I really suck at self-promotion. But I'm getting better. I'm even remembering to tell people that the book is available to pre-order on Amazon and Midnight Ink.

Now that the release date is getting closer (ack!), I'm coming to terms with the fact that I HAVE A BOOK COMING OUT! Sorry for shouting. This whole experience is fresh, so I get a little excited when I remember that it's actually going to happen. Me, an author. I know it must be true because I have an ARC of Last Call sitting right here on my desk. I'm getting reviews from Goodreads, NetGalley, and Kirkus. Fabulous, best-selling, award-winning authors have graciously written blurbs for me. I'm getting invitations from wonderful bloggers to contribute a post. I have bookmarks. I have a contract. I have emails from my agent, editor, publicist. I HAVE A PUBLICIST! Oops, sorry.

So. I guess it's real. I do have a book coming out. Last Call, my debut mystery, is going to be released on July 8th. I hope I remember to breathe. And to tell people it's available.


Last Call A bartender at a Florida VFW has to clear her name or she'll be serving time instead of drinks

Bartender Maggie Lewis can't hold her beer, her tongue, or her temper. On a bad day at work she'd love to kill a customer or two. On a very bad day she becomes the primary suspect accused of doing just that.

Suspended from her job after being set up for the murder of Korean war veteran Jack Hoffman, Maggie has no intention of letting herself be framed. And since the police have yet to arrest anybody for the last major crime in town—the murder of Maggie's husband—she's sure they won't try too hard to collar the real culprit. So Maggie must produce enough evidence to clear her name, get her job back, and find the killer before she ends up behind the wrong kind of bars.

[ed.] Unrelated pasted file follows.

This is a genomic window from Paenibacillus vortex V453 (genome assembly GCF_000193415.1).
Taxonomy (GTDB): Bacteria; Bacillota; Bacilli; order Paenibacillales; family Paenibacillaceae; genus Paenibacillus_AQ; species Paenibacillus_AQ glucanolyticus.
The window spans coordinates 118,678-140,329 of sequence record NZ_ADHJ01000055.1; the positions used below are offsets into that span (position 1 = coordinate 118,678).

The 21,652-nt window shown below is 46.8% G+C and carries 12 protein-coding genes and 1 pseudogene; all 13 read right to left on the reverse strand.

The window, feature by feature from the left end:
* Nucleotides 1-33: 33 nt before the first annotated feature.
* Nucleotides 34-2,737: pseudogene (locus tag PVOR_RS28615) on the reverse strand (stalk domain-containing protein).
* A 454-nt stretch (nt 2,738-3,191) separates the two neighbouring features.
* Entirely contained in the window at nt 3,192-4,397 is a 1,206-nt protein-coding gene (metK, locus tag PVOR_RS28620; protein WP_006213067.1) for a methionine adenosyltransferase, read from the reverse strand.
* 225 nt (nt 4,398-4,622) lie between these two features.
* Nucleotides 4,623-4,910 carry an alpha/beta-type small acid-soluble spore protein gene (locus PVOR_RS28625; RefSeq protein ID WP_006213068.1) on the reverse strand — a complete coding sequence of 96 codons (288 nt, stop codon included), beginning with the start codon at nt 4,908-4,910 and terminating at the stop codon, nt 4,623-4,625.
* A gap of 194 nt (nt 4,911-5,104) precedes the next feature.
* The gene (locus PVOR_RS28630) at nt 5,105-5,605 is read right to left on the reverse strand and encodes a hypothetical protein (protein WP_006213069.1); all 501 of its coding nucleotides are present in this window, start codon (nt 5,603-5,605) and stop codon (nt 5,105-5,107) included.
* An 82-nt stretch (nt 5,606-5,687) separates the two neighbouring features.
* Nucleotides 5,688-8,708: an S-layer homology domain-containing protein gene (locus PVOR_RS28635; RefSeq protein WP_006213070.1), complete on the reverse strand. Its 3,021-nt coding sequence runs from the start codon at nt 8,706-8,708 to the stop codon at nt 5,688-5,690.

Praise for Last Call:

"Matter's debut provides...a heroine who's not only feisty, but...downright funny as well."
Kirkus Reviews

"Fans of Terry Shames, Bill Crider, and Steven F. Havill will want to get to know Maggie."

"You will love Paula Matter's delightful debut mystery. Her misfit heroine will win your heart and keep you guessing with her determined efforts to find the truth and clear her name."
—Victoria Thompson, bestselling author of Murder on Union Square

"Last Call is 'Cheers' with bodies, set in North Florida, with Carla tending bar. Smart, funny. You'll want to run a tab."
—Hallie Ephron, New York Times bestselling author of You'll Never Know, Dear

Paula Matter (rhymes with otter) is the author of the Maggie Lewis mysteries, which take place in a small town in North Florida. Paula's short stories have been published in anthologies in the US and Germany. Originally from Miami, Florida, Paula kept moving north until she arrived in north central Pennsylvania, where she lives with her family.

Thursday, July 5, 2018

Miss Marple, Hercule Poirot, Sherlock Holmes, Lord Peter Wimsey, and Father Brown: A Guest Post from UPSTAGED BY MURDER author C.S. Challinor

We welcome C.S. Challinor, author of the new Upstaged by Murder (the ninth book in the Rex Graves Mystery Series), to Midnight Ink's blog today! Here she shares some insight into the cast of famous characters from her latest mystery.

I thought it might be fun to incorporate some big-name literary sleuths into my latest amateur-detective novel, Upstaged by Murder, which features a cast of community theater actors performing a whodunit on opening night. Miss Marple, Hercule Poirot, Sherlock Holmes, Lord Peter Wimsey, and Father Brown each come under suspicion when the leading lady is murdered onstage. In other words, it is "Curtains for Cassie," as pronounced by one Rodney Snyder, aka Holmes.

Some of the actors have more difficulty than others in shedding their characters, but behind their disguises are real people: a librarian, insurance salesman, florist, publisher, and deli worker, all of whom might have a motive for actual murder, along with the rest of the cast and crew. And it is the role of my Scottish barrister and part-time detective, Rex Graves, who has been attending Peril at Pinegrove Hall in the front row with his new wife, to pull aside the curtains and peer into their all lives.